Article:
George Soros of Soros Fund Management Made 650 Million

Financial World
The Wall Street 100
By Stephen Taub, Nanette Byrnes, and David Carey
July 6, 1993
Page 40

Soros Fund Management
At least $650 million

How do you make $650 million in one year if youre not Mike Milken? Simple. First, start the year with about $800 million of your own money and other $4 billion of other peoples—nearly $5 billion in all under management. Then hire crack managers and traders who rack huge returns trafficking highly volatile currencies and derivatives instruments. Finally, charge hefty management and incentive fees. Result: Last year 62-year-old George Soross Quantum Fund was up 68.1% after fees; Quantum Emerging, up 57%; Quasar International, 55.7%; and Quota, 37.4%. Quantum and Quasar charge 1% management fees and 15% of the appreciation while the other two funds charge 1% plus 20%.

Moreover, Soros invests a big portion of his assets in currencies and index-linked derivatives—but never for long. He flits in and out of these instruments incessantly, rarely holding a position for more than a few days. As a result, he realizes capital gains on the vast bulk of the nominal returns he generates in a given year. Do the arithmetic and youll see that at a bare minimum, Soros extracted more than $400 million in profits from his personal hoard.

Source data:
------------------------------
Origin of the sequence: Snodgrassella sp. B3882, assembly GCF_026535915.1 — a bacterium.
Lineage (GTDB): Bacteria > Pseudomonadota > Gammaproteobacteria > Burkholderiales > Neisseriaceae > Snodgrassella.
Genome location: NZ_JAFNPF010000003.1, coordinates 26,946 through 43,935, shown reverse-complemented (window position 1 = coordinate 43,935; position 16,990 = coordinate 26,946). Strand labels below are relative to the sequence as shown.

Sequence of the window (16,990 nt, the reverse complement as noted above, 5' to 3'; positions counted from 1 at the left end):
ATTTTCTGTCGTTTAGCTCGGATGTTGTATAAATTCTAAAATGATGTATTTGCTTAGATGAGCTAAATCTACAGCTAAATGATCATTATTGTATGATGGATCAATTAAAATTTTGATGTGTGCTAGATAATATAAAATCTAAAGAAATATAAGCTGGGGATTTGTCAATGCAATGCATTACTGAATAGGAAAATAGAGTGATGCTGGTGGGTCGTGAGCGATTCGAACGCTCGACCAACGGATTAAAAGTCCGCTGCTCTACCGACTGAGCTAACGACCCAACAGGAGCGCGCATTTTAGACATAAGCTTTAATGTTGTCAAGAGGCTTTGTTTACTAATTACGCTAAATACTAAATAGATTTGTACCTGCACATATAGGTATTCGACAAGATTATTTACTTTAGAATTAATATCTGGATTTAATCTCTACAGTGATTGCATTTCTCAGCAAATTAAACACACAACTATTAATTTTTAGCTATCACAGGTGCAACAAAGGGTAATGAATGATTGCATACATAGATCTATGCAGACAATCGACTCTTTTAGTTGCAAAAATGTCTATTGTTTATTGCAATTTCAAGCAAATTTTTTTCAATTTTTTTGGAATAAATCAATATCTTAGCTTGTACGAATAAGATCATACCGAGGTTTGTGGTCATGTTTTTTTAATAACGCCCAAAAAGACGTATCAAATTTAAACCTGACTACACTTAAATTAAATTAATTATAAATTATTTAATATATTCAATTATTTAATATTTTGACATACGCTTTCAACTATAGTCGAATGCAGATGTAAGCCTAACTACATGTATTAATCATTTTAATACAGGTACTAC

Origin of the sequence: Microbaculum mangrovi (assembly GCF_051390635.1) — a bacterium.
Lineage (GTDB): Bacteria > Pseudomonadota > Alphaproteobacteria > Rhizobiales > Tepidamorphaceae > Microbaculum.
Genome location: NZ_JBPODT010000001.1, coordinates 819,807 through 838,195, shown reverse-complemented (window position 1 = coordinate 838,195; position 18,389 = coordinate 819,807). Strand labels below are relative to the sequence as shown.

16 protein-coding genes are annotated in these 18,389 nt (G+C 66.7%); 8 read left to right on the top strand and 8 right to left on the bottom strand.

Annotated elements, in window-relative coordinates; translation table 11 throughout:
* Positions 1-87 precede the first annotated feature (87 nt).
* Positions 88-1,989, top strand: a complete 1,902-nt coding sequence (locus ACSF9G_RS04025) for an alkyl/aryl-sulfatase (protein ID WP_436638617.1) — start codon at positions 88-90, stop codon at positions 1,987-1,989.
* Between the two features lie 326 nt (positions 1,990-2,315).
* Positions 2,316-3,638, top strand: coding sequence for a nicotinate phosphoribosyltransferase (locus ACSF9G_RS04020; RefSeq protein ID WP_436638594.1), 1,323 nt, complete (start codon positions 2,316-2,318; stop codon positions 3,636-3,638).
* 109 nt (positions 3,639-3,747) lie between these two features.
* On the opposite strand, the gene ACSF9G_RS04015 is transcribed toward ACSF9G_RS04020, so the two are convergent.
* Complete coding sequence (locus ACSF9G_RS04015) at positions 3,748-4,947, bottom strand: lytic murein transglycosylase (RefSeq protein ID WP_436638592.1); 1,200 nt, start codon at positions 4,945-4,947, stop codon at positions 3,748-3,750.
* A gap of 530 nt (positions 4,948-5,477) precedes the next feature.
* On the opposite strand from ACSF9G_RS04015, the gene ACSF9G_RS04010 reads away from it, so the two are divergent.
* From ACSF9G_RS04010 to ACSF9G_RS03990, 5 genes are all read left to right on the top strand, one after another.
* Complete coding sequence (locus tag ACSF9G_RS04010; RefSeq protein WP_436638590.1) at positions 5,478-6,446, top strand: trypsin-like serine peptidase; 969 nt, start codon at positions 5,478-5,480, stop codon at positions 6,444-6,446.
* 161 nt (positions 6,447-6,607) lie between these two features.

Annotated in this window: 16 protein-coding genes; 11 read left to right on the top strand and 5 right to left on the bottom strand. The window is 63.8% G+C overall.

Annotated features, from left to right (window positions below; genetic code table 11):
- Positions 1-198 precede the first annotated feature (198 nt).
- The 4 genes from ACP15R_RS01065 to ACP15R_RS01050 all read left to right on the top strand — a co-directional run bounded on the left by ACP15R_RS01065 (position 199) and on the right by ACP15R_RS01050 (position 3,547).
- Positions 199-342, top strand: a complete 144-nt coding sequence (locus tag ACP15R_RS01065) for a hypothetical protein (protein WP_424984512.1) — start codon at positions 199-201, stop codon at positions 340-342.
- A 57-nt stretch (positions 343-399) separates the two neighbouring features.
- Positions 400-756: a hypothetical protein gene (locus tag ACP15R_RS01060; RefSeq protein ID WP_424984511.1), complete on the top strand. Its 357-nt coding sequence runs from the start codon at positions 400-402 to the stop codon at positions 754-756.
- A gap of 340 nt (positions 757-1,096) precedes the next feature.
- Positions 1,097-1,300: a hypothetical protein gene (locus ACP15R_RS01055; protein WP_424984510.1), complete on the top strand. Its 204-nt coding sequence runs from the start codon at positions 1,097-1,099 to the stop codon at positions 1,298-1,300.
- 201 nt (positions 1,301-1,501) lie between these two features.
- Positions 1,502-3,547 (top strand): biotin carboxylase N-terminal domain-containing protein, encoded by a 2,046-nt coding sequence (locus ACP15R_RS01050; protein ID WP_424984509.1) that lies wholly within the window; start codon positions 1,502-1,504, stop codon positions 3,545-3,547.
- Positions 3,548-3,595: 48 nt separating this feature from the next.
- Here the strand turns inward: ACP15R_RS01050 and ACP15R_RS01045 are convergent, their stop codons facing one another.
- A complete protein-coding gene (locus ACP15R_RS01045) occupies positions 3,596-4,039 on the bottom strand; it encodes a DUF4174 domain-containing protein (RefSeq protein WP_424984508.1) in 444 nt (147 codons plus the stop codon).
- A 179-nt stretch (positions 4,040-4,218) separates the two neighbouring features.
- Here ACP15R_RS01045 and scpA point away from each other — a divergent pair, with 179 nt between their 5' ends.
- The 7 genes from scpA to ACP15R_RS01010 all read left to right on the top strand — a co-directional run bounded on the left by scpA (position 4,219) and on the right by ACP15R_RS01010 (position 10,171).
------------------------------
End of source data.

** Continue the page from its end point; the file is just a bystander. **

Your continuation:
A conservative estimate of his share of his firms incentive fees tacks on another $200 million or so to the total. Finally, Soros awards himself all his firms management fees, which netted him about $50 million. Presto: $650 million, although his take might have been much higher. Today, Soross clutch of five offshore funds boats assets well over $7 billion, including a $525 million real estate fund he recently formed in partnership with Paul Reichmann, a former controlling shareholder with bankrupt Canadian real estate developer Olympia & York. This is not to be mistaken for Soross new $775 million partnership with British Land to invest in properties.

What does one do with so much dough? In the case of Hungarian-born Soros, help the desperate of Central and Eastern Europe and foster capitalism on on4es native soil and surrounding countries. A network of 20 foundations across Central and Eastern Europe organized most of his philanthropic activity. The first was opened in Hungary in 1984. He pledged $100 million to support scientific research in the Commonwealth of Independent States last year, donated $50 million to Bosnia and financed a $25 million revolving loan to buy heating oil that helped Macedonia survive the winter.

Source: Financial World, July 6, 1993
Illustration by Jeff Wong

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